Well, all you got to do is make sure that the person that you ask has lived a lot of life.
A lot of life.
Got it.
Hey, Grandma.
- Yes? - I need a favor.
Can you hook me up with a woman who's led an interesting life? What? Uh, yes, me! I'm the most interesting person in this house.
I don't know, you just worked at the post office.
Just worked at the post office? Little girl, I integrated the post office.
You think Compton had a Black mail woman before me? When I started, the place looked like a Vermont jail! Hmm.
- Civil rights pioneer.
- Mm-hmm.
That'll fill two pages.
All right, Grandma, let's do this.
Um, okay, uh, did you ever defuse a mail bomb or deliver a giant sweepstakes check? Oh, sweetie, bigger than that.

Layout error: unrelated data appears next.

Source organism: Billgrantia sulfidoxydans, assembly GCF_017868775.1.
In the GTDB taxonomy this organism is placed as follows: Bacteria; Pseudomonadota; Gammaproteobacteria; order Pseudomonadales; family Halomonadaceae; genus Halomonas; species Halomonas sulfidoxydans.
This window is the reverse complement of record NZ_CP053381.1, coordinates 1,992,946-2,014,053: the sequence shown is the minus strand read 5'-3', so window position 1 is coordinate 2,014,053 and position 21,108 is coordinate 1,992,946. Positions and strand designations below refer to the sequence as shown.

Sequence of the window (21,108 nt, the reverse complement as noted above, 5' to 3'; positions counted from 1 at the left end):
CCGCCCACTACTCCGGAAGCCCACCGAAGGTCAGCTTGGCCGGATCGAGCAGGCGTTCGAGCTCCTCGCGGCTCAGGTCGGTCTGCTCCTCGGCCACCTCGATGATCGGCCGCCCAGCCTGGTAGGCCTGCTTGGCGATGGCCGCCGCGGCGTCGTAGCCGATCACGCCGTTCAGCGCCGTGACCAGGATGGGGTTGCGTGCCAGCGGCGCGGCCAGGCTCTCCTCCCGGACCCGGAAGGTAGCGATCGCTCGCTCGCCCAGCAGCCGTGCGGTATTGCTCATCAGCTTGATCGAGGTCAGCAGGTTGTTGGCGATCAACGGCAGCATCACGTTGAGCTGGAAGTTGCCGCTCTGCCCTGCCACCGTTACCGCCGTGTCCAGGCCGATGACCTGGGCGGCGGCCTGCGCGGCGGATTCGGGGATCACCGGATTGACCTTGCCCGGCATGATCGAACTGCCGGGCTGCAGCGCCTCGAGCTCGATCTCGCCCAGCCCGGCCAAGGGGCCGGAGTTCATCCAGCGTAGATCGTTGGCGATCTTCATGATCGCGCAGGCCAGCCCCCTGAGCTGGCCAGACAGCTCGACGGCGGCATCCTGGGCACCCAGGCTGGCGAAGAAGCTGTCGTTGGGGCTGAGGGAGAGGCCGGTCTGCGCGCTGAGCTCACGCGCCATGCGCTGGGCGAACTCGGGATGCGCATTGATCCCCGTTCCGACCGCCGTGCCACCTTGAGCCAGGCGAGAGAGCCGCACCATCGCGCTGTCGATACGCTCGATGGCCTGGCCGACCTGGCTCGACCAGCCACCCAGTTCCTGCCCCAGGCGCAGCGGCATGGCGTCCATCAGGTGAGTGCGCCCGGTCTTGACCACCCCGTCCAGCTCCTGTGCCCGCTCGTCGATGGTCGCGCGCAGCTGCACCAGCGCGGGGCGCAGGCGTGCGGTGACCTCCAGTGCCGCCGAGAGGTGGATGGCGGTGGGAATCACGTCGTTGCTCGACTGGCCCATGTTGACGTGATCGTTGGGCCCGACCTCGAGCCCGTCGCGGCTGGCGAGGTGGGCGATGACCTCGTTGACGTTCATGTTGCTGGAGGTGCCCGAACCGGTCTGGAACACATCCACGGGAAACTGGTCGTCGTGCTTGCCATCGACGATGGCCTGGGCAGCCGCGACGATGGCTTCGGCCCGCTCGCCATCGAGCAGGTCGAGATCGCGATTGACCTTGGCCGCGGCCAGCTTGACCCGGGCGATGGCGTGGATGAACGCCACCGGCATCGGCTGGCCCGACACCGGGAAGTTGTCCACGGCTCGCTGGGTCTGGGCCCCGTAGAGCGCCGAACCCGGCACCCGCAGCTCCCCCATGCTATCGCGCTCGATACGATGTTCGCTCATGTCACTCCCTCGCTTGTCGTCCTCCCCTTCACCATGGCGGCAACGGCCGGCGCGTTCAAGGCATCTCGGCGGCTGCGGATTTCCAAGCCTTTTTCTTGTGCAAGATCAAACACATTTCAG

Now, the story begins with me Hold on.
I'm gonna put on a pot of tea.
And get a pair of earmuffs for the baby.
This is gonna be a spicy story.
Hey, Sha.
Hey, look here, man.
I'm not gonna be able to make the Clipper game Saturday night.
Got to take my son to his robotics competition.
No, man, I don't know if the robots have boobs.
Hey, I got to go.
I'll talk to you later.
You know, it is so great that you're getting behind Jack and supporting his interest in robotics.
It's what I do.
No, actually, it's it's not what you do at all [chuckles.]
which is why it is so impressive.
You know, I'm serious, Dad.
There are so many parents these days who are too scared to put their kids in situations where they're gonna be really challenged.
Jack has got that fire back in his eyes.
- Ah.